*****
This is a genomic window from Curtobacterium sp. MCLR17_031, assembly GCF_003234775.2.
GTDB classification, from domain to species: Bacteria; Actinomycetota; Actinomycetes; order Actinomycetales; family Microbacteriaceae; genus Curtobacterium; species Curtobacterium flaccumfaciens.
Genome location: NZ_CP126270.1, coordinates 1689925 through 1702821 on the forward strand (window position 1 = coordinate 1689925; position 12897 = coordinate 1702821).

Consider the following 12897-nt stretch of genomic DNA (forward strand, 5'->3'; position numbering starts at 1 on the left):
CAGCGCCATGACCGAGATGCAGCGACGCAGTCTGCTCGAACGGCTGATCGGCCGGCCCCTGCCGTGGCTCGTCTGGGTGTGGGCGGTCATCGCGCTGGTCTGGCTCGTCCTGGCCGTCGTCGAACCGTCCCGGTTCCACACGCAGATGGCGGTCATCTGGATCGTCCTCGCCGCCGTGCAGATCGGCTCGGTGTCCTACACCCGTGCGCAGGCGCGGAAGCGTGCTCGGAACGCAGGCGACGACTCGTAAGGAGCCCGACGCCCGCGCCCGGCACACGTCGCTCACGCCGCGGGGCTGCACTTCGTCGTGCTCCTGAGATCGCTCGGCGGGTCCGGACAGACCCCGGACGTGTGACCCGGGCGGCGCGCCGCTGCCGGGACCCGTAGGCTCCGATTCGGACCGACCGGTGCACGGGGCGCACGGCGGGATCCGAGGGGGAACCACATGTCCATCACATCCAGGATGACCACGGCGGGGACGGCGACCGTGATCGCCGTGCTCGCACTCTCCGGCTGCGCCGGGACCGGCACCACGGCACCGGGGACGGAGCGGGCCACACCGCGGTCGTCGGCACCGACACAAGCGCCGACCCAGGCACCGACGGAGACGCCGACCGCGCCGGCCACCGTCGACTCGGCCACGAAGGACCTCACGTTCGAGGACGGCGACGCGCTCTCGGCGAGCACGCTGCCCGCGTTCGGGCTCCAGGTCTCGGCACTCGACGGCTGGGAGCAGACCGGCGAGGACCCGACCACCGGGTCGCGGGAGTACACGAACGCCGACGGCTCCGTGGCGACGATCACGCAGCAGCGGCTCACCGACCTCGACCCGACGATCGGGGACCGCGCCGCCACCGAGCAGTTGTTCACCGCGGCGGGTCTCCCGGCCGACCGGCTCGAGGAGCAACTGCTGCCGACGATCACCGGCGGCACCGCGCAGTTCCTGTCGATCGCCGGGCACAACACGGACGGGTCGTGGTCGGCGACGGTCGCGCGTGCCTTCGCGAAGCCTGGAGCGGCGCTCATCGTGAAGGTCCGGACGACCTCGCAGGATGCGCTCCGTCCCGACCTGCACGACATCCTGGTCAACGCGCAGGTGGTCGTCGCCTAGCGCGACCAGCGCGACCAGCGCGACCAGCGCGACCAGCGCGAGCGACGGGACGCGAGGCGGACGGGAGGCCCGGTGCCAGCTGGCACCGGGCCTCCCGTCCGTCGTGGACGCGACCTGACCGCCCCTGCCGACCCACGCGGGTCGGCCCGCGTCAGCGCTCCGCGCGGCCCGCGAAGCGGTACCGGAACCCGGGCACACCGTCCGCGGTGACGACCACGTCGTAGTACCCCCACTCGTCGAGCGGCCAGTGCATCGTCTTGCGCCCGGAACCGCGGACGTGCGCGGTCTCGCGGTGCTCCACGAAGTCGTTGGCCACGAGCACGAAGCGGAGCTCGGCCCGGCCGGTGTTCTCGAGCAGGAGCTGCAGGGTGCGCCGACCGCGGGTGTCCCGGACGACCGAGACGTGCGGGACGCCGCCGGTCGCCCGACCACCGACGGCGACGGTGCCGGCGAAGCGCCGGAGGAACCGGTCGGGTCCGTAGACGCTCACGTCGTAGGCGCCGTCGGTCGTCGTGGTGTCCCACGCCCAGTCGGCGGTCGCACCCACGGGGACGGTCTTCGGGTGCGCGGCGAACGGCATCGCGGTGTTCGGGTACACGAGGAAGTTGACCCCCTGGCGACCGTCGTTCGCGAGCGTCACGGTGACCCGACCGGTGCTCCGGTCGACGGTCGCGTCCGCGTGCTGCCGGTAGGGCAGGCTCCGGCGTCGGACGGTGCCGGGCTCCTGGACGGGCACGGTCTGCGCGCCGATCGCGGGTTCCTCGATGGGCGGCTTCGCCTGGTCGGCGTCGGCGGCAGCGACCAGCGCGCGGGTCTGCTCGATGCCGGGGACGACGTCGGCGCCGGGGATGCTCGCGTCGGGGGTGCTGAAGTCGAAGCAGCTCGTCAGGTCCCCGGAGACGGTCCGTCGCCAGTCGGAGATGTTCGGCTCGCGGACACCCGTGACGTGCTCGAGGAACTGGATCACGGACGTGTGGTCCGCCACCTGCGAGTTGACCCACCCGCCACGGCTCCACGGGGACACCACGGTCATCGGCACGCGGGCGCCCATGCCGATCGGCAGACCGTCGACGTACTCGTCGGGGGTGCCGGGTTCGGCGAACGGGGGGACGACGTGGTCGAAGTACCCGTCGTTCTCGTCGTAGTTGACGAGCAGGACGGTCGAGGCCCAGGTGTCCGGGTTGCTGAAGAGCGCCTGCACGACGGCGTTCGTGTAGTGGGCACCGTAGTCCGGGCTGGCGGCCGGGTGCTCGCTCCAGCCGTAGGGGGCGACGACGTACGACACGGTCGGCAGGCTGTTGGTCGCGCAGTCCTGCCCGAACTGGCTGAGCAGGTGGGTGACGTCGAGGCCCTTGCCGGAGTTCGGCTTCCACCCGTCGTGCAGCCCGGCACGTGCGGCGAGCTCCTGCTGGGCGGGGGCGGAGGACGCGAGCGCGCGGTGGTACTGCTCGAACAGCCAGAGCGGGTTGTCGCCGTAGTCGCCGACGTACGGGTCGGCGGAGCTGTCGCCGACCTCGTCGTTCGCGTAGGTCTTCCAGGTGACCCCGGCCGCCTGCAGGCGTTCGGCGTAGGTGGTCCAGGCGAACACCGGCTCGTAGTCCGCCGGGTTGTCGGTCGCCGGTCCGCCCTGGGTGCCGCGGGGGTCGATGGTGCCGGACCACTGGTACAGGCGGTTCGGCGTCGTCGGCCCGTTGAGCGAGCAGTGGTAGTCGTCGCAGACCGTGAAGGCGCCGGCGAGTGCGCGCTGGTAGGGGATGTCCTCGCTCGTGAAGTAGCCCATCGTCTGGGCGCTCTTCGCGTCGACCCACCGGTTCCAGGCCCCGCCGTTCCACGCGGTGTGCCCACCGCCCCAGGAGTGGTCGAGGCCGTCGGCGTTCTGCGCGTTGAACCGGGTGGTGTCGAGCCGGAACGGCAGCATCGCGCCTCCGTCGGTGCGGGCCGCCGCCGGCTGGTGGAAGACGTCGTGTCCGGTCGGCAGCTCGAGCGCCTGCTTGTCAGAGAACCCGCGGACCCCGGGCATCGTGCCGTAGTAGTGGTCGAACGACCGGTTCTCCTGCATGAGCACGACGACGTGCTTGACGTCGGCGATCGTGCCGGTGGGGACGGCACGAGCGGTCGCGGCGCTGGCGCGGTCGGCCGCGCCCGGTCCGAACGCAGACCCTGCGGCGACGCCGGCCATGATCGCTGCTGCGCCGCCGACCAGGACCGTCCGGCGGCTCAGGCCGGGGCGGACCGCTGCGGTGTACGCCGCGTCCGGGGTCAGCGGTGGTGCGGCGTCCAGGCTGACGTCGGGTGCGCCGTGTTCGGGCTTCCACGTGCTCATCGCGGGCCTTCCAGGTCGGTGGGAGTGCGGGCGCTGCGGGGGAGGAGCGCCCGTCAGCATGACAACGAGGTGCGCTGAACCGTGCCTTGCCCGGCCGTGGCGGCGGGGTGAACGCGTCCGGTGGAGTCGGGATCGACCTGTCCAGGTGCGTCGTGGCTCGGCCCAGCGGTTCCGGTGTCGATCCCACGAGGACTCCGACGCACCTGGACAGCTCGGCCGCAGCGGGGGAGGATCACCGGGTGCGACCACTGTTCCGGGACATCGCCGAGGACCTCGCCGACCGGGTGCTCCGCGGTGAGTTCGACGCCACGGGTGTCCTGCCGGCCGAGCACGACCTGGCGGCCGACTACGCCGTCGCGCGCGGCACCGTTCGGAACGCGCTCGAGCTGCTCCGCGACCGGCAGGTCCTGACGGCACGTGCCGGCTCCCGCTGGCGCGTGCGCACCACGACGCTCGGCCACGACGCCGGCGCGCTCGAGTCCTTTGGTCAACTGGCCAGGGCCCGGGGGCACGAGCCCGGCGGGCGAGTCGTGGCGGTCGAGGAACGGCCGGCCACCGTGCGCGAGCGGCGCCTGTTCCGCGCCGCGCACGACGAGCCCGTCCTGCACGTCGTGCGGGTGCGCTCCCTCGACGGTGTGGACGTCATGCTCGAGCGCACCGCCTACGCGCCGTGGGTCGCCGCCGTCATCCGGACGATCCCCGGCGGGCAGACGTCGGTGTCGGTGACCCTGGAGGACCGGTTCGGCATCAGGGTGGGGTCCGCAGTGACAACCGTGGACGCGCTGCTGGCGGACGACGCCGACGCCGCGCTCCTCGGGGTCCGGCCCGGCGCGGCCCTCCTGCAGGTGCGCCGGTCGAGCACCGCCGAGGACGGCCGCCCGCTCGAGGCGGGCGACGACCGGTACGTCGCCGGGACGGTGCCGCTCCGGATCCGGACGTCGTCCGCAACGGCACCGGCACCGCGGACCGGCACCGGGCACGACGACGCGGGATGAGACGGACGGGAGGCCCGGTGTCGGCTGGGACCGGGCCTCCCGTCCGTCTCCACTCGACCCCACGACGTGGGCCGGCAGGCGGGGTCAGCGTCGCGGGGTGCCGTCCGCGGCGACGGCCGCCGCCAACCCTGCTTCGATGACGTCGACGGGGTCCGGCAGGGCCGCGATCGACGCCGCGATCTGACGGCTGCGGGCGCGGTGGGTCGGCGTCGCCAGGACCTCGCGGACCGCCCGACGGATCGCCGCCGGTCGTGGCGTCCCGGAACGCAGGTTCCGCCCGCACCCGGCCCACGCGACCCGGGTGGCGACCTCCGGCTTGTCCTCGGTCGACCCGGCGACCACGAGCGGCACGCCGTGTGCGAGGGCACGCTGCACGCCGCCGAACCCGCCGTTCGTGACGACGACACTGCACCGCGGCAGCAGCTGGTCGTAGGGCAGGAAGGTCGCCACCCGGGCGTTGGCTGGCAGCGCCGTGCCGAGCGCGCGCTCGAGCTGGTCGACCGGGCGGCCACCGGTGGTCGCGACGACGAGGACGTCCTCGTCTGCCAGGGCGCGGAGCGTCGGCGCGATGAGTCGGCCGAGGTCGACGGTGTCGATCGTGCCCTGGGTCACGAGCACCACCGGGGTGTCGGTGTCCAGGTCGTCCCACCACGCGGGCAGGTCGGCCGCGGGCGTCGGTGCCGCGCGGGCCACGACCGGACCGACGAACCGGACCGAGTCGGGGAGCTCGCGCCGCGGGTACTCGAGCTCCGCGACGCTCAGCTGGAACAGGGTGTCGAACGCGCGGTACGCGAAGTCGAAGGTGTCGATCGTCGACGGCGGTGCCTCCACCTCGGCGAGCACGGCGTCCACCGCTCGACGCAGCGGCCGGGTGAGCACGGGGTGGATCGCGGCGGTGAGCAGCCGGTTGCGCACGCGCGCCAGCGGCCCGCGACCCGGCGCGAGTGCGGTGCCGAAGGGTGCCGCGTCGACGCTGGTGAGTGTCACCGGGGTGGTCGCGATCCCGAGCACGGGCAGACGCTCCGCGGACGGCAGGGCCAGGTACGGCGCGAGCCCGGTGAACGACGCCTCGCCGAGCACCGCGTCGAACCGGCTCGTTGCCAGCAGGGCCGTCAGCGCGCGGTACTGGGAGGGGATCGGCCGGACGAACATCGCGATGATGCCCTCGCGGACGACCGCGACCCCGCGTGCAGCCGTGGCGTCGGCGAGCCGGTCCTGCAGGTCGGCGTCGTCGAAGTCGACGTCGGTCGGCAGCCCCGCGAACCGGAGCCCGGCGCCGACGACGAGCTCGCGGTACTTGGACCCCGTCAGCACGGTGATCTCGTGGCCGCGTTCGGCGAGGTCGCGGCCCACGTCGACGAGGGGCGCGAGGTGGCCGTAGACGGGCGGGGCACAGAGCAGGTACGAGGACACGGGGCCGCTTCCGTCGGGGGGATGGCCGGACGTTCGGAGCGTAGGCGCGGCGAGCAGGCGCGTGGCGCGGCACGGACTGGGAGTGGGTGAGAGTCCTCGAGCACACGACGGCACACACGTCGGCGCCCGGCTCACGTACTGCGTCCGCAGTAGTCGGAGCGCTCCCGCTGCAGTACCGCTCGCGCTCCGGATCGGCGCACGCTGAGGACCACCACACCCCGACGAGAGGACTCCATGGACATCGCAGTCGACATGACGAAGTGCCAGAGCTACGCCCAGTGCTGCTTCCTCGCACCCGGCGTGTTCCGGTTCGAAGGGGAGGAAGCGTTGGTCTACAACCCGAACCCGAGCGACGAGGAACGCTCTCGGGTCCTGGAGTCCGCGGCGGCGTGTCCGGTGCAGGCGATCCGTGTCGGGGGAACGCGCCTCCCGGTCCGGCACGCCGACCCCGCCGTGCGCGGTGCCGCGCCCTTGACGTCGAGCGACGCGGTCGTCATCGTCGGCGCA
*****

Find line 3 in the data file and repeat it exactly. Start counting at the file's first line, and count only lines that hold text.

Genome location: NZ_CP126270.1, coordinates 1689925 through 1702821 on the forward strand (window position 1 = coordinate 1689925; position 12897 = coordinate 1702821).